Book Review: Motorcycle Journeys Through the Alps, 5th Edition

Winter is coming on. Should great-uncle Arthur (R.I.P.) have left you a bit in his will, you can either hop on a plane and fly for way too many hours across the Pacific to the Southern Hemisphere and beautiful New Zealand and ride those delightful islands, or settle in with this book in front of the fire and plan a trip for next spring to the European Alps. I am overly fond of both destinations, but I prefer the Alps.

John Hermann, a.k.a. The King of the Alps, has ridden every motorcycle-worthy pass in the Alps, and is positively addicted to the practice. I will boast that I have been riding the Alps longer than he has, since I began in1957 on my NSU 250, when the 6,800-foot Monte Giovo Pass (Jaufenpass in German) was still dirt. And I have been back many, many times, but Hermann has dedicated himself to riding every road and has been over passes that are still on my to-do agenda. On his pass-bagging list he has over 300 passes, and maybe I’ve been on 200 of them.

This Alpine chain of mountains curves for some 700 miles from the French Riveria through Switzerland, Germany, Austria and Italy all the way over to Slovenia on the Adriatic Sea, and Hermann covers 75 different routes in these mountains, which are grouped into 20 sections. A section would be a part of the Alps where you might want to stay a few days.

In the Dolomites section he lists eight routes, including his infamous “17 Passes in One Day.” Just make sure the day is in June, with much daylight. If you want to ride the area around Lake Garda, a little to the west, he details four routes. Including one of my very favorites, up to the Hotel Paradiso in Pieve – not really suitable for anyone suffering vertigo.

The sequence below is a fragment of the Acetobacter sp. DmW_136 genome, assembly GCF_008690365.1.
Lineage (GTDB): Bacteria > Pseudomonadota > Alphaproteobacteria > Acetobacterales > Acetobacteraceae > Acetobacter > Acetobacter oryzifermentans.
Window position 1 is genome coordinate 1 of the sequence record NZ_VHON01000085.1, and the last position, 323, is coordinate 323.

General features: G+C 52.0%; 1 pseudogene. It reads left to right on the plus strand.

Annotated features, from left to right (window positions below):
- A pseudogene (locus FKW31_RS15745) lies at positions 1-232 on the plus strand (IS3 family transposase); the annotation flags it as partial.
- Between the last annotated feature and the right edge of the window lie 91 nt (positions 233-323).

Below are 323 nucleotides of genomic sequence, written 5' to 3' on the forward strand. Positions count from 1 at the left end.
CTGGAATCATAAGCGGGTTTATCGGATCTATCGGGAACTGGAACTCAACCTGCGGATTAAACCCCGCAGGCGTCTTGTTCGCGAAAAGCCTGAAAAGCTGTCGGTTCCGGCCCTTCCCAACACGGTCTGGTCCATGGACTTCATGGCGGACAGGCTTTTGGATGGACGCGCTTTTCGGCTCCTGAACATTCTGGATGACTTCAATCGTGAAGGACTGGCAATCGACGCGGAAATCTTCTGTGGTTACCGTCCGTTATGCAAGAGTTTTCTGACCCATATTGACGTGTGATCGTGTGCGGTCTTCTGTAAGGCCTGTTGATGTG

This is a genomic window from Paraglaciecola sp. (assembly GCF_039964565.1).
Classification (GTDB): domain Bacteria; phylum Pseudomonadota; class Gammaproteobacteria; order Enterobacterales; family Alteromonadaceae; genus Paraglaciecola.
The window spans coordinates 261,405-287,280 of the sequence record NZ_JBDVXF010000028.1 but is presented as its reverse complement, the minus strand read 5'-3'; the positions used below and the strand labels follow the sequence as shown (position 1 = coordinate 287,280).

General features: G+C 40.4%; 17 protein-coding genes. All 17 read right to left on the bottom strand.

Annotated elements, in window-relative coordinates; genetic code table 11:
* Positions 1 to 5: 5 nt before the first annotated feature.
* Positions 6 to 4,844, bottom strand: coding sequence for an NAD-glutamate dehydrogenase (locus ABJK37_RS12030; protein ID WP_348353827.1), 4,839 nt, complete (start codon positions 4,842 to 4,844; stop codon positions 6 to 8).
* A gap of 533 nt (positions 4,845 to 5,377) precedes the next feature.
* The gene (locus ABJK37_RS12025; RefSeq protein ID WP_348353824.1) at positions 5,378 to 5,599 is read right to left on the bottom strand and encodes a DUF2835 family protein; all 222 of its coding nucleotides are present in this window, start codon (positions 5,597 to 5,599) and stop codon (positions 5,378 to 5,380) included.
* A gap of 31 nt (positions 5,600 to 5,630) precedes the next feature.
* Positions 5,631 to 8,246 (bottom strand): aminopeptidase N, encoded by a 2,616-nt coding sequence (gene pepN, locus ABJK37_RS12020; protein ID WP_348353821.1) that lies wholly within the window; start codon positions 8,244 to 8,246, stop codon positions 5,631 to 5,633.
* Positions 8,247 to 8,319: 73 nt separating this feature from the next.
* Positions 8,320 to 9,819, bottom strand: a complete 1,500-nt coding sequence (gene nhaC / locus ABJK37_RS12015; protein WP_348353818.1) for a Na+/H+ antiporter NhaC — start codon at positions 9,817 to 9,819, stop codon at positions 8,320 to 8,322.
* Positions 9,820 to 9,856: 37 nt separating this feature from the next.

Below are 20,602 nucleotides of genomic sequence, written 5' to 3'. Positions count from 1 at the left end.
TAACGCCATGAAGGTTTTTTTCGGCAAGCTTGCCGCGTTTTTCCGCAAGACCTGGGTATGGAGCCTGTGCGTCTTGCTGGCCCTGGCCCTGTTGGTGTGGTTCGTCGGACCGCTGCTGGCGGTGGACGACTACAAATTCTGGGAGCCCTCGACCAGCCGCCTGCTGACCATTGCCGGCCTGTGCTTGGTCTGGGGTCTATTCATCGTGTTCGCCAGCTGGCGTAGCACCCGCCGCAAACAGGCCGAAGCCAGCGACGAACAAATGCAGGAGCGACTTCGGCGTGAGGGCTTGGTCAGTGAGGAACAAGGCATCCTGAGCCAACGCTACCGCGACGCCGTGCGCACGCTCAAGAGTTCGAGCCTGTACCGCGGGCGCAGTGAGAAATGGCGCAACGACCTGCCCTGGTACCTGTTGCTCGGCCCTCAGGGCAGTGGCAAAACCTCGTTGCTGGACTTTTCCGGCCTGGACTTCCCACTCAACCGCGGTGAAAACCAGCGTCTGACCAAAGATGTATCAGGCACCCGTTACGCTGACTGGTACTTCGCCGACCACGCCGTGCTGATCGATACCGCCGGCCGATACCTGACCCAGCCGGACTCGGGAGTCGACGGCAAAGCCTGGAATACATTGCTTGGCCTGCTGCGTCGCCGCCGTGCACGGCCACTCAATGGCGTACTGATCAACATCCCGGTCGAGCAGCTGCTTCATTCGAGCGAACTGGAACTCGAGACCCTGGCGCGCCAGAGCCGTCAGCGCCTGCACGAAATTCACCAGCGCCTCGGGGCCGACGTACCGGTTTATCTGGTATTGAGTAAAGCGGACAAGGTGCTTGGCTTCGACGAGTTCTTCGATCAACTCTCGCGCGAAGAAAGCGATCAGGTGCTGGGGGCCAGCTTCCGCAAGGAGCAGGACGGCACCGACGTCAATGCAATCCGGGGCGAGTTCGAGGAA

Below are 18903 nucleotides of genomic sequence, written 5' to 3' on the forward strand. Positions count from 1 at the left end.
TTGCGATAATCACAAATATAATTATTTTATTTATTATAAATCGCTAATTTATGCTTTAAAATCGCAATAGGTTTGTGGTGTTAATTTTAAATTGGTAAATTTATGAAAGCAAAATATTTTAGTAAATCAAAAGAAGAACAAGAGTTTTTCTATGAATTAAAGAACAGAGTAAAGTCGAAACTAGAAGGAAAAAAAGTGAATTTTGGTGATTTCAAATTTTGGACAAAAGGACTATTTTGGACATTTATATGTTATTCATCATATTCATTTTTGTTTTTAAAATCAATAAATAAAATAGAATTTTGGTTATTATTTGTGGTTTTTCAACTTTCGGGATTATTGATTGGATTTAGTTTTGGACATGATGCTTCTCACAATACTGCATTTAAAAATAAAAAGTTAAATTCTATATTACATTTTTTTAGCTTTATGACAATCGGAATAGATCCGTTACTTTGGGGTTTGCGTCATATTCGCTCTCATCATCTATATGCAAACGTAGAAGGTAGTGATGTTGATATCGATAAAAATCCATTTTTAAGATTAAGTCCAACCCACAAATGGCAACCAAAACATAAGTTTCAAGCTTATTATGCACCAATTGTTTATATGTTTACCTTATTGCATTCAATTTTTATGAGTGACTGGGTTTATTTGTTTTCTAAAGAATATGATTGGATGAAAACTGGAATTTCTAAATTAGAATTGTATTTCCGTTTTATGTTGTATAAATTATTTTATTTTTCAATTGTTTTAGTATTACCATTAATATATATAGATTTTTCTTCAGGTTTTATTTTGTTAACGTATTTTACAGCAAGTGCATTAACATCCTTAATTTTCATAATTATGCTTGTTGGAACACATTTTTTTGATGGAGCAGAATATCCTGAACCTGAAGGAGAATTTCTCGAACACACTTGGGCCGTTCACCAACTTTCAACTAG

In his “Beyond” sections he also includes 15 routes in Corsica and northern Spain, just in case you have an extra-long vacation.

Each route is well-described, and if there is a Gasthaus on top of the pass where you can get a cup of hot cocoa, that is detailed. Some passes have a day of the week on which motorcyclists congregate, and he tells you that. In each section he mentions hotels he has enjoyed, but does not give phone numbers or street addresses.  Choose your own.

The big choice is really whether to go on your own, or on a tour, and in appendices he talks about shipping your own bike, or renting one. And he also lists the organized touring companies. To tell the truth, I would choose a tour outfit, especially for first-timers. Expensive, yes, but you arrive at the airport, taxi to the hotel, and from then on all you have to think about is enjoying the roads you ride. You can go off on your own, or follow a guide, knowing that you will have a nice hotel that evening, and your bags will be there waiting for you.

Reading this book will have you counting the days until you leave. If you can only take one motorcycle trip to a far-off land, I recommend the Alps.

FOR MORE INFORMATION: Motorcycle Journeys Through The Alps & Beyond, Fifth Edition, by John Hermann, is published by Whitehorse Press, or call 800-531-1133. Cost is $29.95 and it can be ordered directly from the publisher or through your local bookstore.


  1. I used Hermann’s 5th edition for my own motorcycle trip through the Alps this past June/July. Spent 9 days riding through Germany, Austria, Italy, France and Switzerland. In planning my trip the first big question was to go it alone or as part of a guided tour. I decided it would be more of an adventure if I did it alone and this book was a valuable resource. Highly recommended it you’re planning your own trip.


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